9. What do you understand by ‘business entity concept.’?
According to this concept, the business and the owner are said to have distinct identities and they should be treated as separate legal entities. This makes possible to record only the transactions of the business.
10. Write in brief about money measurement concept.
According to this assumption, accounting should record only those facts that can be expressed in terms of money. This concept imposes a severe limitation on the scope of accounting report. For example, accounting does not record the fact that a competitor has introduced a better product in the market or that one of the efficient Marketing Managers has resigned from his post.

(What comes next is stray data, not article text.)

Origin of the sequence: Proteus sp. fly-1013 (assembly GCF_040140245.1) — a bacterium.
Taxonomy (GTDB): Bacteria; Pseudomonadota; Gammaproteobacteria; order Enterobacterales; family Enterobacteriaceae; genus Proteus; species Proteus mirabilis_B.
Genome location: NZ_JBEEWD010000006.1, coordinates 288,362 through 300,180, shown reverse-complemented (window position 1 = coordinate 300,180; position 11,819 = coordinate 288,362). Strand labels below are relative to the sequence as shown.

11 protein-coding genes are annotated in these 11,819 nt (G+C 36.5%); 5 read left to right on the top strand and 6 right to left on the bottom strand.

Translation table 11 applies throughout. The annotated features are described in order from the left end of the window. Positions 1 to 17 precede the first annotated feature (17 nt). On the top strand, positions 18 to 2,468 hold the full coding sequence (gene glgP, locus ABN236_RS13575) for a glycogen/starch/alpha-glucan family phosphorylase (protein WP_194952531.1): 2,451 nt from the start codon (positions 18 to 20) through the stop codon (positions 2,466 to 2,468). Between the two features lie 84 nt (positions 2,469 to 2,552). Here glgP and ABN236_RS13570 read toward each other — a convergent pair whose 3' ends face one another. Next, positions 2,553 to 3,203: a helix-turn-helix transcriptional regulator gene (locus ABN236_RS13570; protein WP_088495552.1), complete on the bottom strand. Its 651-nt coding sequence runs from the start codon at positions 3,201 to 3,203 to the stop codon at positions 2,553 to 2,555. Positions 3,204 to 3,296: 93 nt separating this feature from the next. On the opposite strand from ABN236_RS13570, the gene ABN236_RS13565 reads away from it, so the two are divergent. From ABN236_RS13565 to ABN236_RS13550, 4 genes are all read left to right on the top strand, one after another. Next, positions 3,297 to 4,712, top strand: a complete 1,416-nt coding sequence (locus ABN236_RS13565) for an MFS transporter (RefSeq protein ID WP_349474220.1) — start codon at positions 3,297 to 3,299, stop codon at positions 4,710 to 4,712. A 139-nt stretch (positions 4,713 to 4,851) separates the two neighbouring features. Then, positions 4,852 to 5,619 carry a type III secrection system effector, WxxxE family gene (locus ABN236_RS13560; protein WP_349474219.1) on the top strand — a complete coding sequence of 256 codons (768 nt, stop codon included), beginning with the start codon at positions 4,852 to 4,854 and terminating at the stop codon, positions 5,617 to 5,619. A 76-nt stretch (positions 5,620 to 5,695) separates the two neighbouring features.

11. What is meant by ‘going concern concept’?
While recording business transactions in the books of accounts, it should be assumed that business will be carried on indefinitely. This is why, the business purchases fixed assets instead of hiring them. Consequently, the treatment of purchase of goods is differentiated from the purchase of assets. It is obligatory for every accountant to treat business activity as a continuing process and record transactions accordingly.
12. Give the meaning of ‘accounting period concept’.
According to this concept, the economic life is divided into different periods for preparing financial statements. Usually, a period of one year is considered as the accounting period.
13. Write in brief about ‘cost concept’.